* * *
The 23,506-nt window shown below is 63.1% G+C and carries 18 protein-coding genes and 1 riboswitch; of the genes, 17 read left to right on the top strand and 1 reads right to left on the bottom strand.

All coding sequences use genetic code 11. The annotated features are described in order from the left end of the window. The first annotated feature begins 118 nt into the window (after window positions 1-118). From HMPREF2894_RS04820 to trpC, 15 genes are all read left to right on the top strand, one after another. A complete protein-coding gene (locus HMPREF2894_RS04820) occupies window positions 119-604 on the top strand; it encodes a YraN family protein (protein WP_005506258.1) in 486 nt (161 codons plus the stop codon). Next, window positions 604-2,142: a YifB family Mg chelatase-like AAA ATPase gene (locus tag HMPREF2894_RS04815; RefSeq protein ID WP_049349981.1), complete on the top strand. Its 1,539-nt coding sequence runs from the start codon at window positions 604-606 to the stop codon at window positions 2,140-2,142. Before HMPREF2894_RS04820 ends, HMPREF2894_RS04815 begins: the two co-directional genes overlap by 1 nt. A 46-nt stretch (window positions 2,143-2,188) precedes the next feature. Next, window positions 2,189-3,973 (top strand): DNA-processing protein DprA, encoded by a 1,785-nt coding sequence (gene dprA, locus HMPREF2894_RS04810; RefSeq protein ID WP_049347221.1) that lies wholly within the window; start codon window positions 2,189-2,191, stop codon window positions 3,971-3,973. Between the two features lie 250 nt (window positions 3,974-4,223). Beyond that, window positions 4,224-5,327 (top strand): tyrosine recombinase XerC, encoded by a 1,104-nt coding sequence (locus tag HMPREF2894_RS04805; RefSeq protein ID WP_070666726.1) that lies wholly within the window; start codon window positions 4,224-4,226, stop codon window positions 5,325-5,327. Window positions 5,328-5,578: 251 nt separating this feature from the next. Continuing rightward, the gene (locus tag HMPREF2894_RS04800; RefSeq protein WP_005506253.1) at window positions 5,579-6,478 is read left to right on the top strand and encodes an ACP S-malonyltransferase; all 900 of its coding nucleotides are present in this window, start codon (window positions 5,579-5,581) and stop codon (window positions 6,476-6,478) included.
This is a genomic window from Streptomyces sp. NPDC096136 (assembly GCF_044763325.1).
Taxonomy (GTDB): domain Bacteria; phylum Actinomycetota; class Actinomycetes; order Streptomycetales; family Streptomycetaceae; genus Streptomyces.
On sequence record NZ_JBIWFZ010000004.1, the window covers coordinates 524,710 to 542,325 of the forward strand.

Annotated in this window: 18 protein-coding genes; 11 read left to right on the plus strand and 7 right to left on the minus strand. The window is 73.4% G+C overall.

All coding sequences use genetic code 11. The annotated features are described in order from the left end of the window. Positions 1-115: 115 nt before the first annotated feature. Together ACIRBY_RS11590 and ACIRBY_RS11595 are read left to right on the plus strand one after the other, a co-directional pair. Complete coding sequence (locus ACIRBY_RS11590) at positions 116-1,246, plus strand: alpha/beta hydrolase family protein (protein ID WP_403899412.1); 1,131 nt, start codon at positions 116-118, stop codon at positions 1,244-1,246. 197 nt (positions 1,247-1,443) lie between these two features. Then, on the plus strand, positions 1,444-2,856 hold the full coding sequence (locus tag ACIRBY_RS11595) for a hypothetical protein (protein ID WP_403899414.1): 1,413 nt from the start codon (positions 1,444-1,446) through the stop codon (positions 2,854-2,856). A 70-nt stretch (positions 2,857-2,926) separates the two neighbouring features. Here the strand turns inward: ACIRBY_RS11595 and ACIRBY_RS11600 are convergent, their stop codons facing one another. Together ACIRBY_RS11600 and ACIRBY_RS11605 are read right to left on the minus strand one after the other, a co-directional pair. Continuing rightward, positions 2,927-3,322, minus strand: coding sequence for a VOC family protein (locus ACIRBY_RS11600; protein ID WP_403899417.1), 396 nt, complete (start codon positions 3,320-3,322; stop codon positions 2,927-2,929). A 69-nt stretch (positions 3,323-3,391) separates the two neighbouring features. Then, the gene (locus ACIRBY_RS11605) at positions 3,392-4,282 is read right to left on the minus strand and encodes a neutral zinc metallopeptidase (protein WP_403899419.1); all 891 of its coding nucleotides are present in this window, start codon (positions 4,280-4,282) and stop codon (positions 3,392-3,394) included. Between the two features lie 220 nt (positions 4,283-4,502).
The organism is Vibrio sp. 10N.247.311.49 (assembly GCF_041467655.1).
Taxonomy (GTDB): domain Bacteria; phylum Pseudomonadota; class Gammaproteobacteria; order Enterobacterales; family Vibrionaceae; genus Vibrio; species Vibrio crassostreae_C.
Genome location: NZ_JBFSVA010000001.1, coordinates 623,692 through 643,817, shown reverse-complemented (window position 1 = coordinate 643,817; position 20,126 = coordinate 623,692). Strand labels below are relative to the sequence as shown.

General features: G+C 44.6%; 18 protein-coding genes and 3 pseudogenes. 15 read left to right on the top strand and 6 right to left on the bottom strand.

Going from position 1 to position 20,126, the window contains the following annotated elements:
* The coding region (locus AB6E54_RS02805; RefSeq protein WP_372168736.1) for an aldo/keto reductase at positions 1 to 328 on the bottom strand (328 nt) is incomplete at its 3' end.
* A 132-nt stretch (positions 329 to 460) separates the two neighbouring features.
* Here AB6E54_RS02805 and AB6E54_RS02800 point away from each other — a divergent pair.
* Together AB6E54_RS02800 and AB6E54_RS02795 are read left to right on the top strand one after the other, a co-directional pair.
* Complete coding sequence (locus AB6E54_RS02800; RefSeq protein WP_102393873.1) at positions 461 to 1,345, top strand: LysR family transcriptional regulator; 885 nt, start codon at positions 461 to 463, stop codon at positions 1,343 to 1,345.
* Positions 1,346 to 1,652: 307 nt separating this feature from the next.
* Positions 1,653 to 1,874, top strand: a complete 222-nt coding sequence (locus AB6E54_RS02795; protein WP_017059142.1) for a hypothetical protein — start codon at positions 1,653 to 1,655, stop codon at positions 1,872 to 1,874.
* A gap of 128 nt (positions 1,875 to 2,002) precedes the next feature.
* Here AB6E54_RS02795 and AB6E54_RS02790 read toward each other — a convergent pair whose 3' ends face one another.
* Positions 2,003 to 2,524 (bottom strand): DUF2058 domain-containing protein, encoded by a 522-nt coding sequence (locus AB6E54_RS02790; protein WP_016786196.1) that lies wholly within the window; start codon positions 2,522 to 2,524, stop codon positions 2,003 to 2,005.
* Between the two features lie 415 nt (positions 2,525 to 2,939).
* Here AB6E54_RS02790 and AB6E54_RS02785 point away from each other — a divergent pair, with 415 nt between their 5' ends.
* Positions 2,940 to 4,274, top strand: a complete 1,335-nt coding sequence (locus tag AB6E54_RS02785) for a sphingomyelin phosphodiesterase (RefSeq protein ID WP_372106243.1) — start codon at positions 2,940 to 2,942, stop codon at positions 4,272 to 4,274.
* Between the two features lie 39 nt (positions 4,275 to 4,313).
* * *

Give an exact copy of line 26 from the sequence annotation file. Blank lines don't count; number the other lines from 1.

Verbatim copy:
* Between the two features lie 39 nt (positions 4,275 to 4,313).